The iPod integrates with Apple's iTunes music store -- or at least that's what we've heard. Here in Australia, there's still no announcement of even the pending possibility of a locallly available iTunes music store.
New to this generation of iPods is the ability to quickly set up shuffling of all of your tracks; from the main menu you can simply select a "Shuffle Songs" option, and it'll start playing back in random order whatever it finds on the device. While you can still set up custom playlists on the go, it's nice to be able to quickly listen to a random assortment of tracks at a click of a button.
The big question with the fourth-generation iPod was undoubtedly going to be the battery life; both how long it could play for, and how long the battery retains its "charge" before losing capacity. We can't entirely answer the second question -- doing so would involve months of testing to see how the battery life fares over time, although it's worth noting that Apple must be paying some attention to the overall battery life issue; there's an extensive faq on Apple's local Web site that covers the lifecycle of Lithium-Ion batteries of the type that the iPod uses.
To test battery life in hours, we set our sample iPod a challenge. We charged it overnight, and then at 7:30am one frosty winter morning, set it playing using the supplied white bud earphones at a moderate volume level. Earlier iPods were rated for up to eight hours playback; Apple reckons the latest model is good for up to 12. At 3:30pm that afternoon, the iPod was still going strong, and we were starting to work out how much listening torture we'd put ourselves in for -- if only we'd loaded music we liked more.
The battery charge meter was wavering towards the empty side at 5:30 when we left the office, and by that stage we were thoughroughly sick of listening to the quite frankly awful music we'd mistakenly put onto the iPod. Still, in the name of science, and our readers, we kept on listening.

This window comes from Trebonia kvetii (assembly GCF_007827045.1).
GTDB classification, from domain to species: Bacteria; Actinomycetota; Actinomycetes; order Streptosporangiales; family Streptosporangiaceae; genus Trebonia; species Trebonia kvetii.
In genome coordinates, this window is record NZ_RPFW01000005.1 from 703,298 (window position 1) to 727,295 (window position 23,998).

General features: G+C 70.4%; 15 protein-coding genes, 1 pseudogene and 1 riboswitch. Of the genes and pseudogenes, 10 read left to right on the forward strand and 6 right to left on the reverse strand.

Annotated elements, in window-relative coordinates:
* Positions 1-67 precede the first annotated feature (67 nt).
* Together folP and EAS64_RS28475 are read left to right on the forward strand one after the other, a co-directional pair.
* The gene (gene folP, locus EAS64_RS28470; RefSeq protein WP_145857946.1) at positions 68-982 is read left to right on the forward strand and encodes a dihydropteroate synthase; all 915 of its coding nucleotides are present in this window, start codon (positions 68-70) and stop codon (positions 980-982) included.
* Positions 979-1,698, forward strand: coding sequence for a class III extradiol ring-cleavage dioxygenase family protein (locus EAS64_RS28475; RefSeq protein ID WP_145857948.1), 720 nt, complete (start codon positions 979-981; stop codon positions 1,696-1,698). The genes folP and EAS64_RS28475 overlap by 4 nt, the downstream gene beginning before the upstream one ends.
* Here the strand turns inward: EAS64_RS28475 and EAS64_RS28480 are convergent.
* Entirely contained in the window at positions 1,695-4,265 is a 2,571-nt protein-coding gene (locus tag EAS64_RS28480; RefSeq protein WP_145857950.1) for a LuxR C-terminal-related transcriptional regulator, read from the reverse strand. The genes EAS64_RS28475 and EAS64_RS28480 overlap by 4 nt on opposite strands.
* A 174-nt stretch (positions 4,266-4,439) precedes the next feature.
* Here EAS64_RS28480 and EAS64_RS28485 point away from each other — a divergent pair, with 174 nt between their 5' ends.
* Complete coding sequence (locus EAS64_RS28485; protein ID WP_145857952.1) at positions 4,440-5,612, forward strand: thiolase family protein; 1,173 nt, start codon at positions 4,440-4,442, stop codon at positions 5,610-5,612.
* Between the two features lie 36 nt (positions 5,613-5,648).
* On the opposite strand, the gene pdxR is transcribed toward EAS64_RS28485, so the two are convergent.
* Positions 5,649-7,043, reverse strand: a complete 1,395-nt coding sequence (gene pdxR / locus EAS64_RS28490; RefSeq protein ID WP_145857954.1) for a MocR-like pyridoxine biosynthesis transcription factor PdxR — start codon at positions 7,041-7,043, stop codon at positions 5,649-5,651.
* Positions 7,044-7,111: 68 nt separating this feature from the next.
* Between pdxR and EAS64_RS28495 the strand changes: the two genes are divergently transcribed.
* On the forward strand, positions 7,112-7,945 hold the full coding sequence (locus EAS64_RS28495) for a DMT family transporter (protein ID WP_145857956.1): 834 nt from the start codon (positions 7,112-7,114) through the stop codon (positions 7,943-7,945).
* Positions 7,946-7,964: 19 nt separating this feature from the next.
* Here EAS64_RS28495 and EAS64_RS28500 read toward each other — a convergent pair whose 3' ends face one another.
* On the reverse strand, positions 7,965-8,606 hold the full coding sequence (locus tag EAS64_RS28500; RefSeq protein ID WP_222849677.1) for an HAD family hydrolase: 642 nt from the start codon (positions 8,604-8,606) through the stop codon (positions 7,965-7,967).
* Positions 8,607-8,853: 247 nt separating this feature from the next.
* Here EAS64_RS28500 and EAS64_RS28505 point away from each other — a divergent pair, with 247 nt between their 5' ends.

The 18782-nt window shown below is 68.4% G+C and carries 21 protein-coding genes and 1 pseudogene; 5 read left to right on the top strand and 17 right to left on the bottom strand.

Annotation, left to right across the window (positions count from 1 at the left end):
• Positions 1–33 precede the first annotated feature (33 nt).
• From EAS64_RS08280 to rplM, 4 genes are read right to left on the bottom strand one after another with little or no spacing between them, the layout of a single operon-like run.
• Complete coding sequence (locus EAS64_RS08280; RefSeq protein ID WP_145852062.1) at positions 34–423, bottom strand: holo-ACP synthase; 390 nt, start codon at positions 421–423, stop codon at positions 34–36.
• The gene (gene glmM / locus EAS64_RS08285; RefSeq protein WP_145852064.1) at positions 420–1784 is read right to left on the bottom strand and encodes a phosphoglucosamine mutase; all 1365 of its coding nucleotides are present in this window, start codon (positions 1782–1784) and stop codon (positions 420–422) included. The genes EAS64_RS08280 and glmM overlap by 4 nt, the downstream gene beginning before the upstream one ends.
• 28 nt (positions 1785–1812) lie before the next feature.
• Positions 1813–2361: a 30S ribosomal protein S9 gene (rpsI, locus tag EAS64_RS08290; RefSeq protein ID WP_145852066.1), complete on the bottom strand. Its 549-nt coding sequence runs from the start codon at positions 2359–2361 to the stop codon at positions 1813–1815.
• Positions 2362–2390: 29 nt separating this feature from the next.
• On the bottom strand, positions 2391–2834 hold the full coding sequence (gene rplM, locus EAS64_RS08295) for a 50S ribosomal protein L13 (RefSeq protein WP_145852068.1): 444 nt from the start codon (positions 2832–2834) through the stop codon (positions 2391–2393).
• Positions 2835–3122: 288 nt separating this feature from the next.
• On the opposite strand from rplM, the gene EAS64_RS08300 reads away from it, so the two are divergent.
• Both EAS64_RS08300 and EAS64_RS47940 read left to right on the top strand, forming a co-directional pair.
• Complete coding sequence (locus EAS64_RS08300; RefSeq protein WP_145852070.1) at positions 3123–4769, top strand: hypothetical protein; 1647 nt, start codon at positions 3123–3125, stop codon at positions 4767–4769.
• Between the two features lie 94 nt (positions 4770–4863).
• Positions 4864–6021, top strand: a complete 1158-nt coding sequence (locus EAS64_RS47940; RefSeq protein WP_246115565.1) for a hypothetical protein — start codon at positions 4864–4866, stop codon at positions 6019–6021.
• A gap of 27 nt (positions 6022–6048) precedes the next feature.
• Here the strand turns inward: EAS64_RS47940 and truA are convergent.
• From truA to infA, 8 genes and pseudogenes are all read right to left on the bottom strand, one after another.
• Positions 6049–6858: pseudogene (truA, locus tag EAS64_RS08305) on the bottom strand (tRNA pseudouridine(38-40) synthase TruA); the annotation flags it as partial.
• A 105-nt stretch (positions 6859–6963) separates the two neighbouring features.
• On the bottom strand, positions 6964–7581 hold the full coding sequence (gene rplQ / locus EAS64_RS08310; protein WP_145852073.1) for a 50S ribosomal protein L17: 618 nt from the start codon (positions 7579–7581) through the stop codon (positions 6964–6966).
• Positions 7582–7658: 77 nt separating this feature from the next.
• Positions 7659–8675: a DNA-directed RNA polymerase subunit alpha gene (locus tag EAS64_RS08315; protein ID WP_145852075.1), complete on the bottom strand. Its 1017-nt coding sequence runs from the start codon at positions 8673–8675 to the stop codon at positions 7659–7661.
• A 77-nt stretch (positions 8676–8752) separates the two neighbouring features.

We somewhat expected it to die on the stroke of 7:29pm, just for the sake of irony, and were pleasantly surprised when it made it past the 7:30pm mark with no problems at all. At 8pm, we were we going somewhat spare from boredom. At 8:30pm we were wondering if Apple had somehow mistakenly sent us an iPod powered by a revolutionary perpetual motion machine.
Finally, and exhaustingly, at 9:32pm, the iPod belted out its last tune, a stunning fourteen hours and two minutes after it had first begun. It's pretty rare to see a product exceed manufacturer specifications, and the new-generation iPods certainly delivered that. If they can double that up with batteries that actually retain that kind of charge level over time, then it'll make the iPod a remarkable unit indeed.
Apple warrants the iPod and its battery for a period of 12 months; for an additional fee of AU$99 you can extend that to two years, although the fine print notes that they'll only replace the battery in the second year if it falls beneath 50 percent of its original capacity. After that period (or if you elect not to take the second year's warranty) a replacement battery will cost you AU$99 -- plus losing the iPod for a period while a new battery is fitted.